You and your partner have made the amicable decision to get a divorce, but there is one thing that is still up in the air, and it is causing a lot of friction between you both: who will get custody of the children? When two parents invest their time and emotions into their children, it's hard for either of them to imagine what life would look like without their children in it on a daily basis. This sticky situation usually means that you have to bring in a lawyer who offers family law services for professional legal assistance. However, there are a few things you can do before things get to that point to come to an agreement on your own.
Look at who has the most suitable living arrangement for the children.
Divorce usually means at least one parent will leave the currently shared home, and in some cases, both parents have to find their own place to live. Whatever the situation may be, it is best for the children to stay primarily in a home that is stable. If you were the parent that left the house, and you're currently couch surfing until you get a place, it will not be for the best if the children stay with you. Whatever agreement you come to immediately after the divorce does not have to be set in stone; you can change up the arrangements once you get a suitable place for the kids.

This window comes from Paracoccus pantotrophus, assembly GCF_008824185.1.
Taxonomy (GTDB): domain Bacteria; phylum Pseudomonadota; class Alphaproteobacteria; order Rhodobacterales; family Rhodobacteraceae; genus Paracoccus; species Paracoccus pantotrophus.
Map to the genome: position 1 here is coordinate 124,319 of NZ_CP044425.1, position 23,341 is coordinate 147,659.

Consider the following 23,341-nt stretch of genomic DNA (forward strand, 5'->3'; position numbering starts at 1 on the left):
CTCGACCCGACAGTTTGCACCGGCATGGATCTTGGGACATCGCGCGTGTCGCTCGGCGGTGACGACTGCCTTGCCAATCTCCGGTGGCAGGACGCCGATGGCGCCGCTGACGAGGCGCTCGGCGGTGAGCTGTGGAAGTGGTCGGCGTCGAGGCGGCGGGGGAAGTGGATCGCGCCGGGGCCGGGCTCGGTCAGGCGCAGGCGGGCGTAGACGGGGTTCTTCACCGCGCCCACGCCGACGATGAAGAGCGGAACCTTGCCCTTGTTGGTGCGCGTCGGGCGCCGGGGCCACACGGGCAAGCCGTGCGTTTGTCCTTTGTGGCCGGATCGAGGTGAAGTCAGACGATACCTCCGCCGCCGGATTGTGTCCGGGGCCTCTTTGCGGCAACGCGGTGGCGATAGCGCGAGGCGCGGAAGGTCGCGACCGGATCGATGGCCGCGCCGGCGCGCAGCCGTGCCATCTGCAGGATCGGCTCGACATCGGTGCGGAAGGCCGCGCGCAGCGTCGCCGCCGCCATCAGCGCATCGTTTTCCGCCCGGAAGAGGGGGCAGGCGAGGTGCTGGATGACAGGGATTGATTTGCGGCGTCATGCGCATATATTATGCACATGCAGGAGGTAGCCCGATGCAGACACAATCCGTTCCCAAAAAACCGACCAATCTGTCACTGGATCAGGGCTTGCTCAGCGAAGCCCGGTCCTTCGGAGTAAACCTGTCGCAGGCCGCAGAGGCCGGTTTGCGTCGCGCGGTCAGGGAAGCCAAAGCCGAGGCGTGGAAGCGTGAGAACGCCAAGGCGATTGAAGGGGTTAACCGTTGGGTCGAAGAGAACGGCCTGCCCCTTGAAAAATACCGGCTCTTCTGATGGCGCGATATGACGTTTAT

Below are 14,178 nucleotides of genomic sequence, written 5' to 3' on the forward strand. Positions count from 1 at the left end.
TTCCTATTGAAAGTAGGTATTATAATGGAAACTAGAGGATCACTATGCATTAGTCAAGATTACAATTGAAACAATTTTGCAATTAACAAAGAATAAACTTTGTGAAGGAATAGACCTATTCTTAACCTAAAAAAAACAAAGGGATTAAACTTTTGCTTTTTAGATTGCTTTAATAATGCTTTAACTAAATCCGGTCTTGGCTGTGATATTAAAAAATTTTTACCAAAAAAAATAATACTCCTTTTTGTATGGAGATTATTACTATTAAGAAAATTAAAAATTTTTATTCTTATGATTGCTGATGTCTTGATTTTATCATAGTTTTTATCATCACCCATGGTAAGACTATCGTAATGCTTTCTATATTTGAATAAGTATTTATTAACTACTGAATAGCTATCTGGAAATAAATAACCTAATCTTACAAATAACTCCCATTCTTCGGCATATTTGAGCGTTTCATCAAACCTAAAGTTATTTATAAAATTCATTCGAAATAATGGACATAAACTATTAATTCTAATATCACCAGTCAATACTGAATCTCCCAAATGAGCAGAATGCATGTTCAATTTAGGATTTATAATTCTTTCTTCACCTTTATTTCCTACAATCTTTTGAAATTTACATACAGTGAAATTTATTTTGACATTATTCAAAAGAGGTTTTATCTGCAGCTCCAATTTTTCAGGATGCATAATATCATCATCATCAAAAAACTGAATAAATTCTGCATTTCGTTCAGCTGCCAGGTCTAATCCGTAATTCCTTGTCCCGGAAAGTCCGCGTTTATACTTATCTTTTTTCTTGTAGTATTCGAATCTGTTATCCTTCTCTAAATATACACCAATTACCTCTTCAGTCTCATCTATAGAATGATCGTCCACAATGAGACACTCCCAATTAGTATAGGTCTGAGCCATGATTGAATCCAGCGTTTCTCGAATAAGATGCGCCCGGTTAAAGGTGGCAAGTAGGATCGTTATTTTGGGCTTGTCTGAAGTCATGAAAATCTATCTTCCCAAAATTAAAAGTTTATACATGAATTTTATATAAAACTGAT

Think about the logic of sharing custody.
Even though it is hard to consider being without your children for part of the week, shared custody is most often the best decision for the children. With shared custody, one parent usually gets the children on the weekends while the other has the children mostly through the week. However, shared custody can also be set up in different ways according to what you and your co-parent decide will work out for the best.
Consider what your children will prefer in the situation.
The hardest thing to do during a divorce with children is to set your own emotions aside and look at what your children will be most content with, This is something you must learn to do, as it will be a challenge to face in just about every co-parenting situation. If you know that your children will be happier with the other parent because you work a lot of long hours, for example, it is best to set your own feelings aside and try to make sure they are okay with the situation.